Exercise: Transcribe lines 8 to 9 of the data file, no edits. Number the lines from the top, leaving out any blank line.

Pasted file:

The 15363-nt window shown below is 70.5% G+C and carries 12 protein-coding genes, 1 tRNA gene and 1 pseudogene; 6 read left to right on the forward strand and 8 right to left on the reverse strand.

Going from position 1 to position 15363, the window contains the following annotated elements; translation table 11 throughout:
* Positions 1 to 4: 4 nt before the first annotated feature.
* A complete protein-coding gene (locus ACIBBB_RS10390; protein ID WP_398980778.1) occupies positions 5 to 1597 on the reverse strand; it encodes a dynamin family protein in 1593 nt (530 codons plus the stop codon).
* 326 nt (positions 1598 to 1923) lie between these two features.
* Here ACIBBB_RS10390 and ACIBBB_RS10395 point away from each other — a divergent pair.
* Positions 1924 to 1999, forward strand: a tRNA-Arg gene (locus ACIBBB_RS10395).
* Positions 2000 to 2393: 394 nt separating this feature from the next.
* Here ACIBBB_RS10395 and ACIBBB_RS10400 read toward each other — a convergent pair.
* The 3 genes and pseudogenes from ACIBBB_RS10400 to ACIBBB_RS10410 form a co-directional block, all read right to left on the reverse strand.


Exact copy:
* Positions 2000 to 2393: 394 nt separating this feature from the next.
* Here ACIBBB_RS10395 and ACIBBB_RS10400 read toward each other — a convergent pair.